The U.S. government intervention to save "AIG", after having saved "Bear Stearns" in March and the two giant of mortgage refinancing "Fannie Mae" and "Freddie Mac", is a revision of the principle of "free enterprise" which is one of the foundations of the economic policy of Bush.
The U.S. government has not stopped at the point of pumping billions of dollars in capital markets. It also delivered last Saturday, a government plan at a cost of 700 billion dollars to save the banking sector in the United States. Under this plan, which is being negotiated with Congress, Treasury Secretary Henry Paulson will be authorized, in consultation with the Fed chairman Ben Bernanke, to buy banks assets related to mortgage and real estate and other assets published until September 17 to ensure the stability of financial markets.
The plan, which covers two years, entitles the government to fix the date and volume of purchases whose price would be determined by market mechanism in a way to not exceed the budget plan. This also gives Washington a wide margin in the determination of financial institutions that would benefit, without excluding risky investment funds.
According to the plan, those assets will be managed by directors from the private sector under the supervision of the Treasury Department, which must submit a report to Congress after three months, then another one after six months from the first.
Several Democrats in Congress have indicated that they intend to amend the plan by adding clauses that stipulate the procedures for the benefit of owners victims of mortgage crisis, particularly those who could loose their houses.
The U.S. administration, which has always demanded the free market, called on other countries to follow the American approach. But these countries did not need the U.S. call. They have already begun through their central banks to intervene before interfering directly to safeguard their financial entities.
In Russia, which is moving rapidly toward a market economy, the Prime Minister Vladimir Putin said that the Russian economy was strong enough to overcome the current crisis. He said he was confident that security networks established in recent years could complete their work perfectly. Putin also stressed that the government was studying the possibility of using the central bank tools which have a long-term effect.
According to Putin, the Russian Ministry of Finance has injected 150 billion rubles, while the Central Bank of Russia has pumped liquidity of 325 billion rubles. He added that the Ministry of Finance plans to double the amount injected in the market to reach 350 billion rubles.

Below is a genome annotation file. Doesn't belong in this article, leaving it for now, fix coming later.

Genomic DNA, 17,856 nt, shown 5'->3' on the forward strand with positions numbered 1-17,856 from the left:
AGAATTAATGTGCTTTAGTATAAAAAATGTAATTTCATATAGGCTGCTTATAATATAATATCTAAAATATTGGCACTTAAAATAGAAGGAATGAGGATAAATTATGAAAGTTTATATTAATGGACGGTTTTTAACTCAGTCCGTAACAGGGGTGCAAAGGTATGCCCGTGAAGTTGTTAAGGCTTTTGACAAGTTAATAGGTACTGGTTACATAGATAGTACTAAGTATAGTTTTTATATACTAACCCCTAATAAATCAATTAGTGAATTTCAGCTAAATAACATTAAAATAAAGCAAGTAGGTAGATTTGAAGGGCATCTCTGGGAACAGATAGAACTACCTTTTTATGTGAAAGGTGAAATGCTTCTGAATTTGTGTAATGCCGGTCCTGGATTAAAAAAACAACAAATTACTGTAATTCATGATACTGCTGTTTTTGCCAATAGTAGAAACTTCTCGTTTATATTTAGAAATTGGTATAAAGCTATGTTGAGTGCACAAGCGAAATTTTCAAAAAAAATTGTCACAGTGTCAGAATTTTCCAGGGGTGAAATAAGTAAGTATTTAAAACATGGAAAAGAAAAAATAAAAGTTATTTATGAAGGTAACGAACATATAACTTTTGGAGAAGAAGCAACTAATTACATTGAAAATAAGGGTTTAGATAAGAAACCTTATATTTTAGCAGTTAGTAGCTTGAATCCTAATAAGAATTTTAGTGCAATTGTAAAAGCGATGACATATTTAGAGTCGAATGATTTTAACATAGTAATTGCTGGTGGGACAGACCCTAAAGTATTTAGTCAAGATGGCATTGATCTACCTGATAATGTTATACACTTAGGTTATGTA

For its part, the Russian president Dmitri Medvedev said Thursday that the defense of Russian financial system, which faces the worst crisis in a decade, became the top priority of the Russian authorities. Medvedev has instructed officials to take necessary measures, stressing that the Russian financial authorities have a full package of tools to protect the country's financial system. These statements were made after the suspension of both russian stock markets "RTS" and "Misks" following the decline in their indices by more than 6%.
Medvedev added that the situation of Russian banks will be subject to constant attention by Russian officials. The head of Russian state has proposed to "immediately" garanty 500 billion rubles to support the financial market, saying that half of that amount will be taken from the state budget.
The Russian Finance Minister Alexei Kudrin said that the ceiling of the federal budget available to banks for a period of three months rose to 1514 billion rubles. "Most of this sum will be allocated to three major banks: "Spirpennek","VTP" and "Jazibrumbnk" which will be entitled to support small and medium-sized banks and trading in financial markets," he said.
Kudrin added that additional 60 billion rubles will be allocated to the three banks to finance elements of the financial market.
In China, which recorded the highest rate of economic growth in the world, after Chinese shares have plunged amid the crisis of 4,47%, the Chinese government began, through the "Central Huijin Investment Fund", to buy shares in the three largest Chinese banks (Bank of China, Industrial and Commercial Bank of China and China Construction Bank) to support their prices on the stock market.
The Chinese government has also decided to abolish the tax on stock, amounting to 10%, in a procedure to support the capital markets.
In Europe, the President of the European Union companies (Business Europe) Ernest Antoine Siear called to exercise extreme caution while facing the financial crisis which devastated Wall Street.
At a press conference Siear said that the banking system in Europe is not threatened "now" by the financial crisis in the United States, although the risk can not be excluded.